Taken collectively, the campaign was an attempt to serve as a massive wake-up call for the entire media industry as everyday young people made noise about the effects of photoshopping images on self-esteem. Its message is not that different than what I wrote about in "Bridging the Authenticity Gap: A Common Cause Joins Generations," where I describe the growing positive reaction to 'real' women who were finding their way up front and center in the media. Meryl Streep, for example, gracing the cover of Vogue at 63, was an event many women celebrated. Was there air-brushing involved in her photoshoot? Perhaps, but the idea came through loud and clear — that women can be beautiful and real at any age.

And, whatever one thinks of the new controversial HBO series Girls and its very real-looking star/writer/producer Lena Dunham, no one doubts the great pains she takes to display authenticity on the show. With seemingly no makeup or digital alteration, the series presents 20-somethings as far less than perfect in every way. Dunham courageously — and often nakedly — plays the role of the most awkward one among her close friends, almost exaggerating her physical flaws on camera to make her point. She is who she is and she represents how most 'girls' truly are in the real world — a message in sync with the Keep It Real Challenge.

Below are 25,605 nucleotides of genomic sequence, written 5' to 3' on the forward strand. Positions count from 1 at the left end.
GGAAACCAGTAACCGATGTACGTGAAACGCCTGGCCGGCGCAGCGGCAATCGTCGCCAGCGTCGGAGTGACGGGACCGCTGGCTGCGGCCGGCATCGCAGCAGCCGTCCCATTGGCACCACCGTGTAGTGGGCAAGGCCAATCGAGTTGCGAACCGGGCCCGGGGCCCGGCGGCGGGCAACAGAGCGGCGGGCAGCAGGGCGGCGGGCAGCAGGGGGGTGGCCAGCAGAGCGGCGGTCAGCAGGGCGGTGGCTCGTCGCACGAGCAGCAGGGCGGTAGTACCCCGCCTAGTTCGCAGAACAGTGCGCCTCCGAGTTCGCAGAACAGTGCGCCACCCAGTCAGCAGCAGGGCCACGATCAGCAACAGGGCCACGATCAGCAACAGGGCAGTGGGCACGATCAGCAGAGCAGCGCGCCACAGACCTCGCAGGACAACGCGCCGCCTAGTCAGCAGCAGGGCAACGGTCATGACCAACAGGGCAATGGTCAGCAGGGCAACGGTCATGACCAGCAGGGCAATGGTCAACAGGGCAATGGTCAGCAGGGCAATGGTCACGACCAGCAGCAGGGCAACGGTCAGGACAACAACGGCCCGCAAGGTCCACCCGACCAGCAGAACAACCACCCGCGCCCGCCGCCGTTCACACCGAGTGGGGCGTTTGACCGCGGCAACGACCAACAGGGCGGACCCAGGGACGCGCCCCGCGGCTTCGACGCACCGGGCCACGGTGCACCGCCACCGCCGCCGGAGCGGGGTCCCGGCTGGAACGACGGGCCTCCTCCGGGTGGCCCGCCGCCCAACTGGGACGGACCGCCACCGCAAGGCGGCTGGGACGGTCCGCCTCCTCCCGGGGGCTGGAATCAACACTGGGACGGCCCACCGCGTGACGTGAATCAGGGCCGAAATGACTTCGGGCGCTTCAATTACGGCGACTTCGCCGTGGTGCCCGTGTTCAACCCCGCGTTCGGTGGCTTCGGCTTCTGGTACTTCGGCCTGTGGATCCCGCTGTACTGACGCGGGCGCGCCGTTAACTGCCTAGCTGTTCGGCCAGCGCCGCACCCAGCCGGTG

While it is difficult to argue with young, passionate teens choosing to speak out about an important cause — for authenticity, against distortion in the media — some may question this particular approach. Is it unrealistic? Too radical? Do we really think models and magazines will move away from perfecting the images used to promote products and sales? The answer came in Seventeen Magazine’s August issue, with a response called a “Body Peace Treaty.” A victory for Bluhm and her supporters in some way, the eight point plan written by the editor, actually sounded defensive of Seventeen’s practices and maintains much of the retouching status quo. Photoshop will continue, wrote Ann Shoket, but with some restrictions.

In truth, do we really want to live in a world void of glossy pictures of extreme god-given beauty — think Audrey Hepburn or Elizabeth Taylor in her best days? Can’t photos of these beauties be enjoyed and admired alongside the kind of real imagery the "Keep It Real Campaign" is trying to promote?

I applaud a much wider and more diverse acceptance of what real beauty can mean, and think there is room for many types. And granted, this issue may not compare in importance to bringing down a dictatorship, but how can we not applaud an upcoming generation of women who are tired of having the definition of beauty dictated to them? We and our daughters — 'real girls' — deserve nothing less.

What do you think about the movement against photoshop — or better said — toward authenticity in the media?

Vivian Diller, Ph.D. is a psychologist in private practice in New York City. She serves as a media expert on various psychological topics and as a consultant to companies promoting health, beauty and cosmetic products. Her book, "Face It: What Women Really Feel As Their Looks Change" (2010), edited by Michele Willens, is a psychological guide to help women deal with the emotions brought on by their changing appearances.